The primary purpose of triceps dips is to work your triceps, however in doing this exercise, you also recruit your delts, traps and forearms as secondary muscle engagement.
How to perform triceps dips
Start by sitting yourself on the edge of a bench with your wrists facing behind you and half of your palm placed firmly on the top of the bench.
Keep your knees bent at around a 135 degree angle and feet flat on the floor.
Next; slide your bum off the bench and shift your weight through your palms (this is your start position).
Now lower yourself down as low as you can go, keeping your torso as upright as possible and your back close to the bench but not touching.
Finally; push yourself back up to start position through the same controlled movement. Go for reps.
If you want to challenge yourself, straighten your legs out and position your weight into your heels.
For a further challenge, use two benches, one to ‘dip’ on and the other to rest your feet on. Legend positions a weight plate on their lap for bonus gains!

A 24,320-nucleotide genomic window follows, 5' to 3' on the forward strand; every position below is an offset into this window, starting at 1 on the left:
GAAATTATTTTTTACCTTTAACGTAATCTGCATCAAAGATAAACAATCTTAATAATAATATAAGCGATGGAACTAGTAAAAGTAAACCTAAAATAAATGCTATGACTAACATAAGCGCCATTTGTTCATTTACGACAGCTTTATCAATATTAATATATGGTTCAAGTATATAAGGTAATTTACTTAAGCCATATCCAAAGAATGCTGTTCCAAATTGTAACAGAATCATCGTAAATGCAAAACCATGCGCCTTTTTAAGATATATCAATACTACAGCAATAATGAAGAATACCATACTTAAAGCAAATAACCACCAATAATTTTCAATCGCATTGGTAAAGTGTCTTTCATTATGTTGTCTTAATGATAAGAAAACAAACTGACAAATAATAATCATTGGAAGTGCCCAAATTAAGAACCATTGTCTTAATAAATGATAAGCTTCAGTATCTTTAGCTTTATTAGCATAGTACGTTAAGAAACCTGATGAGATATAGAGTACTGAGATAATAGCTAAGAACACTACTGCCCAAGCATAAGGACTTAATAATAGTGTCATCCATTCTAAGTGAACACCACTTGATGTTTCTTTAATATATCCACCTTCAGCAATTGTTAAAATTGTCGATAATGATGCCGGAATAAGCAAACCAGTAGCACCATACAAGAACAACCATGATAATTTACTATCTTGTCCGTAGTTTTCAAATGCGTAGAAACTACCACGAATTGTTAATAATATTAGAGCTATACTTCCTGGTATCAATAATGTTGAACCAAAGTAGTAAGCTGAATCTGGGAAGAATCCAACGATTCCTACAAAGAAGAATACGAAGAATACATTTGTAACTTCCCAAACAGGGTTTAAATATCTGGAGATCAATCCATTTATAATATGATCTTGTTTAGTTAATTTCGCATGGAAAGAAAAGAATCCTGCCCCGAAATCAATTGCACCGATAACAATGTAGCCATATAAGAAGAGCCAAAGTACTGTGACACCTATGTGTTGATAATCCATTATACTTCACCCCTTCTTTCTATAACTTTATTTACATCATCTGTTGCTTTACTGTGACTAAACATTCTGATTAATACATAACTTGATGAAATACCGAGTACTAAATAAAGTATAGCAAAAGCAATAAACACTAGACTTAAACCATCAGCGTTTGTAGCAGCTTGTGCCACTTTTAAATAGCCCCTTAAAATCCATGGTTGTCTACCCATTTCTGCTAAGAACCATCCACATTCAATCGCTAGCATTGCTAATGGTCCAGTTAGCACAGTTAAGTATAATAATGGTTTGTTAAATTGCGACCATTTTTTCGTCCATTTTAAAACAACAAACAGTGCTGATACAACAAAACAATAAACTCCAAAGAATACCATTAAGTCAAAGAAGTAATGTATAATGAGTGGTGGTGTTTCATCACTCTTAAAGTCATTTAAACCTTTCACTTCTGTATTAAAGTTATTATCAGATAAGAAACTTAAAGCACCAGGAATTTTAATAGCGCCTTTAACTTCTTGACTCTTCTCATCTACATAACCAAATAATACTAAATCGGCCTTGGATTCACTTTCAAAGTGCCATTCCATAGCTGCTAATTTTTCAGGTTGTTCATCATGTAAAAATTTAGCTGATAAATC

Triceps dips: Common mistakes to avoid
While doing the exercise is far better than not doing it (in most cases), it should be noted that sloppy form on any exercise is not recommended. If you are performing your triceps dips with incorrect form, you may recruit other muscle groups during the exercise, or poorly engage the intended muscle groups, which will hinder your triceps gains at best and result in injury at worst.
Always keep the muscle you intend to work in mind when you are performing the exercise, this is the ideal way to ensure best results.
While they may carry a similar name, triceps dips are not to be mistaken for just ‘dips’ which are performed on parallel bars. Granted they are similar, however, the two exercises actually engage different muscle groups.
Reps and sets
As with all exercises, your triceps dips need to be worked into your overall bigger picture. Therefore; how many reps and sets you perform with each exercise depends entirely on where you are physically and most importantly; your desired outcomes.
Beginners should keep it simple; 3-4 sets of 8-12 reps is an ideal starting point. For the purpose of laying a solid foundation to build upon; don’t over complicate things. The most important thing is to get started, the rest will come with experience.
On the other hand, more advanced lifters should consider their current strength and goals first. From there; you can choose the appropriate rep/set range to work with.